Natural remedies are indeed very powerful, but there are times when we have to turn to modern technology. Dialysis patients can’t live without the treatment, but their suffering is enormous.
A team of university scientists has developed the world’s first artificial kidney technology to be implanted in the body. Their bio-hybrid approach uses living kidney cells in tandem with a series of specialized microchips powered by the human heart to filter waste from the blood stream.
The National Kidney Foundation estimates that over 100,000 patients are on the waiting list for a donor kidney, and over 3,000 are added list each year. The average patient spends 3.6 years waiting for a viable transplant, and may be treated with dialysis while they wait, but only one in three dialysis patient survives longer than five years without a transplant.
Transplanted organs from deceased or living donors must be carefully matched in order to avoid tissue rejection, but an artificial solution could potentially bypass these complications and be manufactured to better meet the demand. To address this unmet need, William Fissell from Vanderbilt and Shuvo Roy from the University of California, San Francisco (UCSF) launched The Kidney Project.
“This project is about creating a permanent solution to the scarcity problem in organ transplantation. We are increasing the options for people with chronic kidney disease who would otherwise be forced onto dialysis,” Fissell told the UCSF News Center.
In November 2015, The Kidney Project received a $6 million grant from the National Institute of Biomedical Imaging and Bioengineering (NIBIB). According to Fissell, the group also reached out to both the National Institute of Health (NIH) and the FDA in a more coordinated effort to bring the artificial kidney to clinical trial. Under a cooperative agreement with the NIBIB’s Quantum Program, the NIBIB will oversee funding for The Kidney Project’s research for another four years.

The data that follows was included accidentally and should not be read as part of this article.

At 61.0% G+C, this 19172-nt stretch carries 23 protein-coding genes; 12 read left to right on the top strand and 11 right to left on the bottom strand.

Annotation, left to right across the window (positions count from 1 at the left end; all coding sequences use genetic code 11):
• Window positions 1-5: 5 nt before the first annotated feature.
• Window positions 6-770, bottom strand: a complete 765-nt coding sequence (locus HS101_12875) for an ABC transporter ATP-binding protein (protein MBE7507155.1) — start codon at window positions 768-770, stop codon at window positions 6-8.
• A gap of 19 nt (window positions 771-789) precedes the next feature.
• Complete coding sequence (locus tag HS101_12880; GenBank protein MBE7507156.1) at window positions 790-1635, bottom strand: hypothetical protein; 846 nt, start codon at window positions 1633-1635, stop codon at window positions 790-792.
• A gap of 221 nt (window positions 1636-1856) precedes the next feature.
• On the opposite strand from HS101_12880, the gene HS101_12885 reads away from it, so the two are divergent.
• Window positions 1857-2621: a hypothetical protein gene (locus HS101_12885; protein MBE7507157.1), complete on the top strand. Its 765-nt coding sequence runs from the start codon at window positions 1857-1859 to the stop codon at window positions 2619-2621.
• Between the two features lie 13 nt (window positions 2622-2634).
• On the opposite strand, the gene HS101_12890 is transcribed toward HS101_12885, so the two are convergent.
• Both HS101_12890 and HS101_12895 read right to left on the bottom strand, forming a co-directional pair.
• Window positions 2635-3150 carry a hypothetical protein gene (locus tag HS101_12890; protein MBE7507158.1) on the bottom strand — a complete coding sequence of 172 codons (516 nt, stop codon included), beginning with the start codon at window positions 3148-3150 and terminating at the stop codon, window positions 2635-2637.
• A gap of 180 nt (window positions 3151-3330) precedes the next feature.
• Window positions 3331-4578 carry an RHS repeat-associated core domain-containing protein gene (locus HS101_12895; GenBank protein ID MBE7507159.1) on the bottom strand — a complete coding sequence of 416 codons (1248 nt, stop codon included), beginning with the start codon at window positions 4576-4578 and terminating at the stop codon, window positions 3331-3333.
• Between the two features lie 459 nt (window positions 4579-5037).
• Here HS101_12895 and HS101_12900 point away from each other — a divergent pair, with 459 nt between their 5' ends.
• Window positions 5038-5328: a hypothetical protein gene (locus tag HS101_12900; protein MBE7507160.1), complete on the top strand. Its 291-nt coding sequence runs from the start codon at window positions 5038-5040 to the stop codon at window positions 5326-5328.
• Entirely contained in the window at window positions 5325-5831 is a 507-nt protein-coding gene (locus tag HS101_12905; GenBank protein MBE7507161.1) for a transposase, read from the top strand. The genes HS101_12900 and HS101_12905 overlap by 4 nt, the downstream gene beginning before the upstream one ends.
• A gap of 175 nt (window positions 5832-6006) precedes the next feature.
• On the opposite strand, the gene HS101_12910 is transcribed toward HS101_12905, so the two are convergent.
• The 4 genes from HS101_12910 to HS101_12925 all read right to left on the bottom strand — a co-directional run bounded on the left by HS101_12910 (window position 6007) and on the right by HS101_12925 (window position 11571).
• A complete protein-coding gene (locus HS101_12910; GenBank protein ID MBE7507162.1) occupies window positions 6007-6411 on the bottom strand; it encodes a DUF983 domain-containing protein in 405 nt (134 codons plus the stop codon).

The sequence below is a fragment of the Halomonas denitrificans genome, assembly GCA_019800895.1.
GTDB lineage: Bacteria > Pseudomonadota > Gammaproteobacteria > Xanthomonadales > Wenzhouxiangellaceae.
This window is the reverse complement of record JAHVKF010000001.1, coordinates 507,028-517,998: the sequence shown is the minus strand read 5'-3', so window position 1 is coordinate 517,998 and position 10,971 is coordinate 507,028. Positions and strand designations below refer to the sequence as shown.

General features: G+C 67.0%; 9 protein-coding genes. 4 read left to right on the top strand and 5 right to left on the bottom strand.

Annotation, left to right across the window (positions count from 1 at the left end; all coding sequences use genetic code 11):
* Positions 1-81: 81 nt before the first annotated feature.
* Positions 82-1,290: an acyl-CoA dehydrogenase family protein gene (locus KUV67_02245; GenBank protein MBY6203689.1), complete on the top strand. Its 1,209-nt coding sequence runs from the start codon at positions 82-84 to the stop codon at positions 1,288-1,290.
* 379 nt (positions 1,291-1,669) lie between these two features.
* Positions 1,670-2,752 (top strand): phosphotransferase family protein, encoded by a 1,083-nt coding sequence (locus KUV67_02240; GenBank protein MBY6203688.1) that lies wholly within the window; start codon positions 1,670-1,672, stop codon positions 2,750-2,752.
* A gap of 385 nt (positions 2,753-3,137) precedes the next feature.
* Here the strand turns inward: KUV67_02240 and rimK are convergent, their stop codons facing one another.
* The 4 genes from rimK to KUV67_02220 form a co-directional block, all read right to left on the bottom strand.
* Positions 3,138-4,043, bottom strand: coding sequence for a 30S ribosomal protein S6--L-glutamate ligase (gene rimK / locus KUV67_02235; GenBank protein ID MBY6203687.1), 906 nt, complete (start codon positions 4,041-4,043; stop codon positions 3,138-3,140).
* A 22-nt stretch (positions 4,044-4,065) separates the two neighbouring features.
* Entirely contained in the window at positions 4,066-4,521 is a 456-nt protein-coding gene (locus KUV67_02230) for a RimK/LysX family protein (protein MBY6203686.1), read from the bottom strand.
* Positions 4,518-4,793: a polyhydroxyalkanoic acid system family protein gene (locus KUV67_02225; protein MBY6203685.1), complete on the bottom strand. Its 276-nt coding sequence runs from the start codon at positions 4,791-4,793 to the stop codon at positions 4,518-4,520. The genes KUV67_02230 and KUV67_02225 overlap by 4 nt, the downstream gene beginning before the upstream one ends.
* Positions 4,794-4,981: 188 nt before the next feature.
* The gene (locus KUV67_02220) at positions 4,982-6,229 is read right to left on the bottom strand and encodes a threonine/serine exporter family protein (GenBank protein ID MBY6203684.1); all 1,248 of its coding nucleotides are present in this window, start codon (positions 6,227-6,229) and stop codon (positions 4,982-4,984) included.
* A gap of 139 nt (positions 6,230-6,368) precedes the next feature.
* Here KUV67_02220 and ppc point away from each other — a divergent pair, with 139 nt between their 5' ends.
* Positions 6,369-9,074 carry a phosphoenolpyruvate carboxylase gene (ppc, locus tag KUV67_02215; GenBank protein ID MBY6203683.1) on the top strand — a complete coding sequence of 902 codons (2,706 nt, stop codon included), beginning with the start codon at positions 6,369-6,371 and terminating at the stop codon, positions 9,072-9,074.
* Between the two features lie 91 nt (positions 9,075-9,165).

The prototype is roughly the size of a coffee cup and uses a combination of silicon nanotechnology and living kidney cells to filter blood. A series of 15 microchips serve as scaffolding for the living cells to grow on and around, creating a bio-hybrid device.
“We can leverage Mother Nature’s 60 million years of research and development and use kidney cells that fortunately for us grow well in the lab dish, and grow them into a bioreactor of living cells,” explained Fissell in a recent article published by Research News @ Vanderbilt. Fissell described the device as a “Santa Claus System,” because it can reliably distinguish between waste chemicals and those nutrients a body should reabsorb.
Many of them must wait for years to get a kidney transplant and live normally, with seemingly no other solution on the horizon. However, there’s finally a light in the dark tunnel – scientists from the University of California at San Francisco, USA, have developed the world’s first bionic kidney which can replace damaged kidneys easily and effectively.
The bionic kidney is a perfect replica of our kidneys. It consists of numerous microchips and is moved by the heart. Like the normal kidneys, it is able to filter waste and toxins from the bloodstream.
The project was unveiled by Willian Vanderbilt Fissels and Shuvo Roy from the University of California, offering renewed hope for millions of kidney dialysis patients. Now, some of you may be wondering “But, what if the body rejects it?”, but, the scientists assure us that the chances of rejection are zero! Incredible, right?
This is because the bionic kidney is made from renal cells. The first prototype is the size of a coffee cup and can balance the levels of sodium and potassium in the body while regulating blood pressure.
The project is wonderful news for any dialysis patient. In the beginning (November 2015), the scientists received $6 million from the Institute of Biomedical Imaging and Bioengineering, and it’s safe to say that the money were well spent.
The scientists have high hopes for the bionic kidney, and the lead researcher, Dr. Victor Gura, says that the device will be available for sale in only 2 years.
video source: university of california